This paper offers a critical assessment of the current state of the debate about the identity and individuality of material objects. Its main aim, in particular, is to show that, in a sense to be carefully specified, the opposition between the Leibnizian ‘reductionist’ tradition, based on discernibility, and the sort of ‘primitivism’ that denies that facts of identity and individuality must be analysable has become outdated. In particular, it is argued that—contrary to a widespread consensus—‘naturalised’ metaphysics supports both the acceptability (...) of non-qualitatively grounded (both ‘contextual’ and intrinsic) identity and a pluralistic approach to individuality and individuation. A case study is offered that focuses on non-relativistic quantum mechanics, in the context of which primitivism about identity and individuality, rather than being regarded as unscientific, is on the contrary suggested to be preferable to the complicated forms of reductionism that have recently been proposed. More generally, by assuming a plausible form of anti-reductionism about scientific theories and domains, it is claimed that science can be regarded as compatible with, or even as suggesting, the existence of a series of equally plausible grades of individuality. The kind of individuality that prevails in a certain context and at a given level can be ascertained only on the basis of the specific scientific theory at hand. (shrink)
After a brief but necessary characterization of the notion of determinism, I discuss and critically evaluate four views on the relationship between determinism and free will by taking into account both (i) what matters most to us in terms of a free will worth-wanting and (ii) which capacities can be legitimately attributed to human beings without contradicting what we currently know from natural sciences. The main point of the paper is to argue that the libertarian faces a dilemma: on the (...) one hand, the possibility of ?doing otherwise? ? a necessary condition of a free will according to the libertarian ? requires indeterminism or chance, but any kind of indeterminism has the undesirable consequence of separating our actions from our character and our past. On the other hand, if our character has to be fully expressed by our actions, determinism becomes necessary and we seem to be metaphysically unfree. I conclude by showing that the dispute between compatibilists and libertarians possesses an important but hitherto very neglected pragmatic component as well, dependent on two different ethical attitudes toward a meaningful life. (shrink)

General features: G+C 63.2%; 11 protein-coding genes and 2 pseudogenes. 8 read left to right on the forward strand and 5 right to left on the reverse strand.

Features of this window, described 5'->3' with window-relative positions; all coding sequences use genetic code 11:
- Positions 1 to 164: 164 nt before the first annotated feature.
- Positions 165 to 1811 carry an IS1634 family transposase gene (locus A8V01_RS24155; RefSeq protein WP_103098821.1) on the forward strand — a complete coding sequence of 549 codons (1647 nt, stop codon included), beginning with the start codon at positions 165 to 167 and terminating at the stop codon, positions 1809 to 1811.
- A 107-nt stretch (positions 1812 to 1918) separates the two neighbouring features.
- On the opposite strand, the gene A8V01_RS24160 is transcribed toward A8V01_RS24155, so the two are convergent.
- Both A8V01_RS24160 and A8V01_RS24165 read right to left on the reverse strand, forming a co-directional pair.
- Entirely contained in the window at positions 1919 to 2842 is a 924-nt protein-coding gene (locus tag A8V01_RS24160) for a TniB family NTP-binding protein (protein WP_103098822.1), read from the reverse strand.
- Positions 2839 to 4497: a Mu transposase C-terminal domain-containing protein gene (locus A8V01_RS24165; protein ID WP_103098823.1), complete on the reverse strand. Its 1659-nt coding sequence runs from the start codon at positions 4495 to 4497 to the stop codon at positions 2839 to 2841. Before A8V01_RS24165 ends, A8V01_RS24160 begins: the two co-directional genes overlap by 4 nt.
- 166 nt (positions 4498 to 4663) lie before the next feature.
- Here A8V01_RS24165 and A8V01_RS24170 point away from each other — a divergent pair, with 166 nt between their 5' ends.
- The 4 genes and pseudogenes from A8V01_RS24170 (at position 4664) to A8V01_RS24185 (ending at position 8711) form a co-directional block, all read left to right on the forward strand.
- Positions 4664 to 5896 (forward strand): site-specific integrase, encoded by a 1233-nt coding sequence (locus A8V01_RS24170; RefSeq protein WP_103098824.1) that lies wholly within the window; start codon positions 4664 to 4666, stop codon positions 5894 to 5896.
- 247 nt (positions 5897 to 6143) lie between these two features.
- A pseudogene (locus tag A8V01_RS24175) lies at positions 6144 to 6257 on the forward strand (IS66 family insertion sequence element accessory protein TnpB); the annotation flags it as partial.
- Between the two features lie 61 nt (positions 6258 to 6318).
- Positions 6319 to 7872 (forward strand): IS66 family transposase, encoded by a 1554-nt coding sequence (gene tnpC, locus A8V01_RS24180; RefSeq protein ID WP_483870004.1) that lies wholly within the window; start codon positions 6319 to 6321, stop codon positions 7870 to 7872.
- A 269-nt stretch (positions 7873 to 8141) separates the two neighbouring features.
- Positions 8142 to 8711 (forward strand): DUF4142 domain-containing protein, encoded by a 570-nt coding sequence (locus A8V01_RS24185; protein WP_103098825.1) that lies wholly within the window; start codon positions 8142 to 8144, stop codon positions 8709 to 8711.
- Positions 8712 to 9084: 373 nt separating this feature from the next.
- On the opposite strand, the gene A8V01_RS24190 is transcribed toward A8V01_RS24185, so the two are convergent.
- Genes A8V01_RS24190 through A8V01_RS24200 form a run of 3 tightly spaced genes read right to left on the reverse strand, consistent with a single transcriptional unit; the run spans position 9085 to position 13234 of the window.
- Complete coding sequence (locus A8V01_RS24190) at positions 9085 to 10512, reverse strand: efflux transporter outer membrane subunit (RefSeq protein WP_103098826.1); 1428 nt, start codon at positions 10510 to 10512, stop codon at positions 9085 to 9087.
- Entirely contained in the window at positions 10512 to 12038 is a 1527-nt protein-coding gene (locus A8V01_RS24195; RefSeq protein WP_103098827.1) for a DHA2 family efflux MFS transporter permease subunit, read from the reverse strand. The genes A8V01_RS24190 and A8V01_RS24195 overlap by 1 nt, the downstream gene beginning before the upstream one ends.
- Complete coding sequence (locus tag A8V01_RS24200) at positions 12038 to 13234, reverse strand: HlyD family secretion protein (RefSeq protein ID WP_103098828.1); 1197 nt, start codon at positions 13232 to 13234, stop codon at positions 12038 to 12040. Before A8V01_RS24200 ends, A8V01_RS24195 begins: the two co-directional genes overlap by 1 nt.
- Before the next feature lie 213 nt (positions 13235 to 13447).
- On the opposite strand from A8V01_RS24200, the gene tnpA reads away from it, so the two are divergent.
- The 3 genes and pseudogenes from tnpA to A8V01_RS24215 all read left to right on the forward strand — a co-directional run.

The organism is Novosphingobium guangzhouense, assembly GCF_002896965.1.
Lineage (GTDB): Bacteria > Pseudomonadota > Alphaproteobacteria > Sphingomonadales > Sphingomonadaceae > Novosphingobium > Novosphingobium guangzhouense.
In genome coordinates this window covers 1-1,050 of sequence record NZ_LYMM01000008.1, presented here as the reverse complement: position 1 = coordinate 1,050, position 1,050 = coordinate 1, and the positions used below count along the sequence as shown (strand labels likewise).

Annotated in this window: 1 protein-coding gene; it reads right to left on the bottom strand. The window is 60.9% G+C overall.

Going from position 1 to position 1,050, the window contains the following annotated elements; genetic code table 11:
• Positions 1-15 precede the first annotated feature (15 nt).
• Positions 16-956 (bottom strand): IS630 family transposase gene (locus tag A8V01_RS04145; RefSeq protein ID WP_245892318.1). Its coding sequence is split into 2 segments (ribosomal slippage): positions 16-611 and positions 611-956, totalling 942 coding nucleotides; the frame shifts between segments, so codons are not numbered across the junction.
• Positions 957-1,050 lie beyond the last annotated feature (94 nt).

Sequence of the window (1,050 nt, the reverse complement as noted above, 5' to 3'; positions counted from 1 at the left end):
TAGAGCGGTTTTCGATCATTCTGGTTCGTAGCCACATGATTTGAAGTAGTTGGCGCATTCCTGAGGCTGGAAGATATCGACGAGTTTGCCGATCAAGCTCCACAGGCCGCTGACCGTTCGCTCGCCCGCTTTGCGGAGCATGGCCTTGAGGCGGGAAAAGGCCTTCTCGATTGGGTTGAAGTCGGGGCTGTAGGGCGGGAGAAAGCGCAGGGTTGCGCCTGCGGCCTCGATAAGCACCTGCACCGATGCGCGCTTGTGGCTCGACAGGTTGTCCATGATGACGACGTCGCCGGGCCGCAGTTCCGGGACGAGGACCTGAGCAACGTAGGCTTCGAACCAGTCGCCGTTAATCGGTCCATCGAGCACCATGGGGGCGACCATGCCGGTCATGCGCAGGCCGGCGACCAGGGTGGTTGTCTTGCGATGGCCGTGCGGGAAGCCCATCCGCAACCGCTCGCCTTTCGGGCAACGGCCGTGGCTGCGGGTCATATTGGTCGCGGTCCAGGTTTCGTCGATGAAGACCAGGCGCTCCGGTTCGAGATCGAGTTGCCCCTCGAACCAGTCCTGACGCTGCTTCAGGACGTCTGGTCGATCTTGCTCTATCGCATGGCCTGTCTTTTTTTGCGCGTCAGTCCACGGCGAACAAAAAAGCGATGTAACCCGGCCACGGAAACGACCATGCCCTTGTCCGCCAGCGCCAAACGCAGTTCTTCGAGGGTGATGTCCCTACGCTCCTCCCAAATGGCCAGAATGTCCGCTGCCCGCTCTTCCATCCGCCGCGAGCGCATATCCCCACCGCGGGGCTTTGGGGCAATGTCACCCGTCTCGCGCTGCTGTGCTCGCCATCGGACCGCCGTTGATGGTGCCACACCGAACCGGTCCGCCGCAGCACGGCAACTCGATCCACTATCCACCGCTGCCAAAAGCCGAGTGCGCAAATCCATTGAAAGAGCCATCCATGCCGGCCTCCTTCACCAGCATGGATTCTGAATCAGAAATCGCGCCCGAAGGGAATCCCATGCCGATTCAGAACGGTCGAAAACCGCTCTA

The main claim that I want to defend in this paper is that the there are logical equivalences between eternalism and perdurantism on the one hand and presentism and endurantism on the other. By “logical equivalence” I mean that one position is entailed and entails the other. As a consequence of this equivalence, it becomes important to inquire into the question whether the dispute between endurantists and perdurantists is authentic, given that Savitt (2006) Dolev (2006) and Dorato (2006) have cast (...) doubts on the fact that the debate between presentism and eternalism is about “what there is”. In this respect, I will conclude that also the debate about persistence in time has no ontological consequences, in the sense that there is no real ontological disagreement between the two allegedly opposite positions: as in the case of the presentism/eternalism debate, one can be both a perdurantist and an endurantist, depending on which linguistic framework is preferred. (shrink)